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Biography of Rt. Rev. John Patrick Farrelly, D. D.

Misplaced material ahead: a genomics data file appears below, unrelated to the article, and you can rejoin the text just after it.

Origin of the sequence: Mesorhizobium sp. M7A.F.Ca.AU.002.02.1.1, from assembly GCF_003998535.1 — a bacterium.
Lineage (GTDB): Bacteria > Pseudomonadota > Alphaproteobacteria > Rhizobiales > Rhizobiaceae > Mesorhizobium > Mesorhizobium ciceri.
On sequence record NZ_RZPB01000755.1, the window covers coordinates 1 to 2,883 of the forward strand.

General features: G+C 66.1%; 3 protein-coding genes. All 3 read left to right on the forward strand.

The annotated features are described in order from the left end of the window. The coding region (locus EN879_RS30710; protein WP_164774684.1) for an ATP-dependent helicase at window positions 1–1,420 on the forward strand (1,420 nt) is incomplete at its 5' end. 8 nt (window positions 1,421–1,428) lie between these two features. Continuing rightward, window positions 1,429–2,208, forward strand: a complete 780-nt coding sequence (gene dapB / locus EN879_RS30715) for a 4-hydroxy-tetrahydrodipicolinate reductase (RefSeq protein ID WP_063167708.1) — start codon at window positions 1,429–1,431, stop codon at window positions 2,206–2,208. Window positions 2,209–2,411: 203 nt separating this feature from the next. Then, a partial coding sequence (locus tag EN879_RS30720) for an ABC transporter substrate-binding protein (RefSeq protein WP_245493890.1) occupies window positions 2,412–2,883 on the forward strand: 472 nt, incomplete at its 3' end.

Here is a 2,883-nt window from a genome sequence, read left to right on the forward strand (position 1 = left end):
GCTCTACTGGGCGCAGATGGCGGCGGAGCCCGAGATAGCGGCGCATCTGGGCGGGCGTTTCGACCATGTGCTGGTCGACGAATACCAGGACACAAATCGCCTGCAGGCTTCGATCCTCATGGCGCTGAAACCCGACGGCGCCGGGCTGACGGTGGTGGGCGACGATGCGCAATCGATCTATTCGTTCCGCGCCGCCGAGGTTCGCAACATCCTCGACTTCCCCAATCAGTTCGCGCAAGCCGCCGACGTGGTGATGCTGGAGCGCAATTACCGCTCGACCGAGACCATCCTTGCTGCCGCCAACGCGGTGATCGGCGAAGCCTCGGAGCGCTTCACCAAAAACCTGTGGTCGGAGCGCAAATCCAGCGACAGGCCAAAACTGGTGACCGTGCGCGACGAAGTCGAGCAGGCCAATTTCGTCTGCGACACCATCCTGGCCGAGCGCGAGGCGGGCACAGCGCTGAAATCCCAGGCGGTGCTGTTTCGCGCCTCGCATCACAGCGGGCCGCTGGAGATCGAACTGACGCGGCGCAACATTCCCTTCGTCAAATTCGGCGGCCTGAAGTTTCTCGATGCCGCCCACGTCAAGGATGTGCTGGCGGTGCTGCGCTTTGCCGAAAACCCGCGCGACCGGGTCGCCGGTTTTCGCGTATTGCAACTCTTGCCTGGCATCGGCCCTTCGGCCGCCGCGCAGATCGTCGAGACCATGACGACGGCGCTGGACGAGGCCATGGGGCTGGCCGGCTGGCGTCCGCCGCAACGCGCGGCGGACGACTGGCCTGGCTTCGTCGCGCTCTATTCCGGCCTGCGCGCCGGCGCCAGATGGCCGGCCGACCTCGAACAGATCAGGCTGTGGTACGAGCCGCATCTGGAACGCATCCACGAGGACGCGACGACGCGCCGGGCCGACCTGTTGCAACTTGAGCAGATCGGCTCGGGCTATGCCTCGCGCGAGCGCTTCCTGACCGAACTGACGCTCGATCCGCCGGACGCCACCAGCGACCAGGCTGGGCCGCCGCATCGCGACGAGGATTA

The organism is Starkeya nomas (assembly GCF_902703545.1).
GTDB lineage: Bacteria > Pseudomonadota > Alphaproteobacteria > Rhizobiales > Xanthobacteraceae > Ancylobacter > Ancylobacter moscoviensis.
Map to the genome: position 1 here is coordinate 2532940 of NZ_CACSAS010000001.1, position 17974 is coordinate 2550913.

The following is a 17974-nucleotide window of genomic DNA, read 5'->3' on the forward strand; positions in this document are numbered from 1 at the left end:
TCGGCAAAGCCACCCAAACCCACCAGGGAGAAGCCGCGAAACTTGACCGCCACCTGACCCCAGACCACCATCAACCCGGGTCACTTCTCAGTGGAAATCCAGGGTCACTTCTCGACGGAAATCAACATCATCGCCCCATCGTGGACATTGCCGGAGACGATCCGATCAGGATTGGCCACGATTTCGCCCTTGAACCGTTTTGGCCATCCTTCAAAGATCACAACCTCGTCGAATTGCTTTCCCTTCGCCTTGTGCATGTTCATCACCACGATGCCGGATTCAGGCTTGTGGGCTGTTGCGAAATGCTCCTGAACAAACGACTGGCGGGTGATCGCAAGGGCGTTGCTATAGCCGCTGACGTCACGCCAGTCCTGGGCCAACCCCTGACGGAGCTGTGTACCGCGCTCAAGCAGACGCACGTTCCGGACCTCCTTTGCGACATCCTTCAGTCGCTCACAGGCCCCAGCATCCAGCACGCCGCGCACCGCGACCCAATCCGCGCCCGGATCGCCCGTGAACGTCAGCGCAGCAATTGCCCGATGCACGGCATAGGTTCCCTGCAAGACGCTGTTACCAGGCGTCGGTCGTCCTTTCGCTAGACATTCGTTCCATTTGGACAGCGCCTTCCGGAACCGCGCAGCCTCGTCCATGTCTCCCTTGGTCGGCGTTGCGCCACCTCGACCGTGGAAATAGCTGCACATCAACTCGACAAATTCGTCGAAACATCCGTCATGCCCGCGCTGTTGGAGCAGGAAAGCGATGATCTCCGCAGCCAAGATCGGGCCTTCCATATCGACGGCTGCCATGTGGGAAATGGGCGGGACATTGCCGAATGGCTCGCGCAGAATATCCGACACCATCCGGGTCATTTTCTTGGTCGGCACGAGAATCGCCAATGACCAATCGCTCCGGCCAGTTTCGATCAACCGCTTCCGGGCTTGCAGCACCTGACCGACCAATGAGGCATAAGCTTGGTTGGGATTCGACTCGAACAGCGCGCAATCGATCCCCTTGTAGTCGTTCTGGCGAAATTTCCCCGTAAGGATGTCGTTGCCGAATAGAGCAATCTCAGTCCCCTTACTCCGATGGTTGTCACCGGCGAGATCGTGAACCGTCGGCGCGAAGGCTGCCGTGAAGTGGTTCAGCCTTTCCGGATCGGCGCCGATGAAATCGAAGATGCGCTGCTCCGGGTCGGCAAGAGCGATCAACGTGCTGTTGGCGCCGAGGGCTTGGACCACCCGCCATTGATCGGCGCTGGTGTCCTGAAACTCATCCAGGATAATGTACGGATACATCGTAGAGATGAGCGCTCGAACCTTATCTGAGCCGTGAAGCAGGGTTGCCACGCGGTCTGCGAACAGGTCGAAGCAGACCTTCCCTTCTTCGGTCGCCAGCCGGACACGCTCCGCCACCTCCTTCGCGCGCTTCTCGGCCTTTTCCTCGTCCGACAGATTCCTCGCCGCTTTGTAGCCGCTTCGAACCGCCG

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Farrelly, John Patrick, Rt. Rev. D. D.; Bishop of Cleveland; born, Memphis, Tenn., March 15, 1856; son of John P. and Martha Clay Moore Farrelly; early education in the grammar schools of Tennessee, Arkansas and Kentucky; studied classics for three years at Georgetown University, Washington, D. C.; in 1873, went to Europe, to complete classical education; graduated from the College of Notre Dame de la Paix, Namur, Belgium; from Namur, went to the American College, Rome, to study philosophy and theology; at the conclusion of a brilliant course received the Doctorate in Sacred Theology from The University of the Propaganda, Rome; was ordained priest, May 22, 1880, by Cardinal Monaca Lavalletta, in the Lateran Basilica, Rome; asst. pastor of the Cathedral, Nashville, Tenn., Oct. 5, 1882; pastor of the Cathedral and Chancellor of the Diocese of Nashville, 1883-1887; Sept. 25, 1887, was made sec’y of the American Bishops at Rome; spiritual director of the American College, Rome, 1894-1909; received the title of Monsignor from Leo XIII, and enjoyed the same distinction under Pius X; March 16, 1909, he was notified of his appointment to the See of Cleveland; May 1, 1909, he was consecrated Bishop in the Chapel of the American College, Rome, by Cardinal Gotti, Perfect of Propaganda; assigned by Bishop Morris of Little Rock, and Bishop Kennedy, Rector of the American College; installed as Bishop in the Cleveland Cathedral, June 13, 1909; director of all the Catholic charitable and educational institutions of the city and Diocese of Cleveland; Alumni American College, Rome; his grandfather, Col. Terrence Farrelly, was a distinguished lawyer and judge of the courts, wrote the first constitution of the State of Arkansas; his father was a leading lawyer of Memphis, Tenn., and represented that city in the State Legislature; was a member of the famous “Long Legislature,” so-called on account of the length of the session, 1859-1861, in which the question of separation from the Union was discussed, his father being among those opposing the separation; his mother’s family came to this country in the early part of the 18th century, settling in North Carolina and Virginia; there are still representatives of the Moores in North Carolina and of the Clays in Kentucky.

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